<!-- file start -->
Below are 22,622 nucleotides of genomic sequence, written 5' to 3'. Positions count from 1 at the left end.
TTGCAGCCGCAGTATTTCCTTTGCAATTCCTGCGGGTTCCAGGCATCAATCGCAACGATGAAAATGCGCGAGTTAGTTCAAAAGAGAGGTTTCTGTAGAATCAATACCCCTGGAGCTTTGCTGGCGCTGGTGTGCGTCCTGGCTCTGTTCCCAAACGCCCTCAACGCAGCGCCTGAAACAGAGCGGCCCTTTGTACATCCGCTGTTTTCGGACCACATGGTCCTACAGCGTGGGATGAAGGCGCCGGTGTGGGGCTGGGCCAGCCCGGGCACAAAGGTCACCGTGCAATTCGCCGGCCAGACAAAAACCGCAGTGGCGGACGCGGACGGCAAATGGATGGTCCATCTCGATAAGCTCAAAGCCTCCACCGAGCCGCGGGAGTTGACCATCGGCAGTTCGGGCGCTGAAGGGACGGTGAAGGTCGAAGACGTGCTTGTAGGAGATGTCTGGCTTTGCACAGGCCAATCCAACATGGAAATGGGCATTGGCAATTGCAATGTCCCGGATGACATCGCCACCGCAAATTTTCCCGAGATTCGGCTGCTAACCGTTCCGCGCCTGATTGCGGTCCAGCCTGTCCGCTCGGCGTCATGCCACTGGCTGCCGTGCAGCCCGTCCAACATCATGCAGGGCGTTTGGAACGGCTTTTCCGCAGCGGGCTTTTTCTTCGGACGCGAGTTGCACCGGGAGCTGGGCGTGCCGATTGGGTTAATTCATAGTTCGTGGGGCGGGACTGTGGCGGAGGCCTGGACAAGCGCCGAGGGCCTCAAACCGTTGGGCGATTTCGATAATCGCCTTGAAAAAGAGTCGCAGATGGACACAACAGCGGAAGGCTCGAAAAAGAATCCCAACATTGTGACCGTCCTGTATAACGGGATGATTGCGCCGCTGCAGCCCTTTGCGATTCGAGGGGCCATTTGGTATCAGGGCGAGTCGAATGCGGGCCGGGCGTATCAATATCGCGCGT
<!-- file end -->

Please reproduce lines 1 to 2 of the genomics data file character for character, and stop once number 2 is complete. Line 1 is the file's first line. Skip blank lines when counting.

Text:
Below are 22,622 nucleotides of genomic sequence, written 5' to 3'. Positions count from 1 at the left end.
TTGCAGCCGCAGTATTTCCTTTGCAATTCCTGCGGGTTCCAGGCATCAATCGCAACGATGAAAATGCGCGAGTTAGTTCAAAAGAGAGGTTTCTGTAGAATCAATACCCCTGGAGCTTTGCTGGCGCTGGTGTGCGTCCTGGCTCTGTTCCCAAACGCCCTCAACGCAGCGCCTGAAACAGAGCGGCCCTTTGTACATCCGCTGTTTTCGGACCACATGGTCCTACAGCGTGGGATGAAGGCGCCGGTGTGGGGCTGGGCCAGCCCGGGCACAAAGGTCACCGTGCAATTCGCCGGCCAGACAAAAACCGCAGTGGCGGACGCGGACGGCAAATGGATGGTCCATCTCGATAAGCTCAAAGCCTCCACCGAGCCGCGGGAGTTGACCATCGGCAGTTCGGGCGCTGAAGGGACGGTGAAGGTCGAAGACGTGCTTGTAGGAGATGTCTGGCTTTGCACAGGCCAATCCAACATGGAAATGGGCATTGGCAATTGCAATGTCCCGGATGACATCGCCACCGCAAATTTTCCCGAGATTCGGCTGCTAACCGTTCCGCGCCTGATTGCGGTCCAGCCTGTCCGCTCGGCGTCATGCCACTGGCTGCCGTGCAGCCCGTCCAACATCATGCAGGGCGTTTGGAACGGCTTTTCCGCAGCGGGCTTTTTCTTCGGACGCGAGTTGCACCGGGAGCTGGGCGTGCCGATTGGGTTAATTCATAGTTCGTGGGGCGGGACTGTGGCGGAGGCCTGGACAAGCGCCGAGGGCCTCAAACCGTTGGGCGATTTCGATAATCGCCTTGAAAAAGAGTCGCAGATGGACACAACAGCGGAAGGCTCGAAAAAGAATCCCAACATTGTGACCGTCCTGTATAACGGGATGATTGCGCCGCTGCAGCCCTTTGCGATTCGAGGGGCCATTTGGTATCAGGGCGAGTCGAATGCGGGCCGGGCGTATCAATATCGCGCGT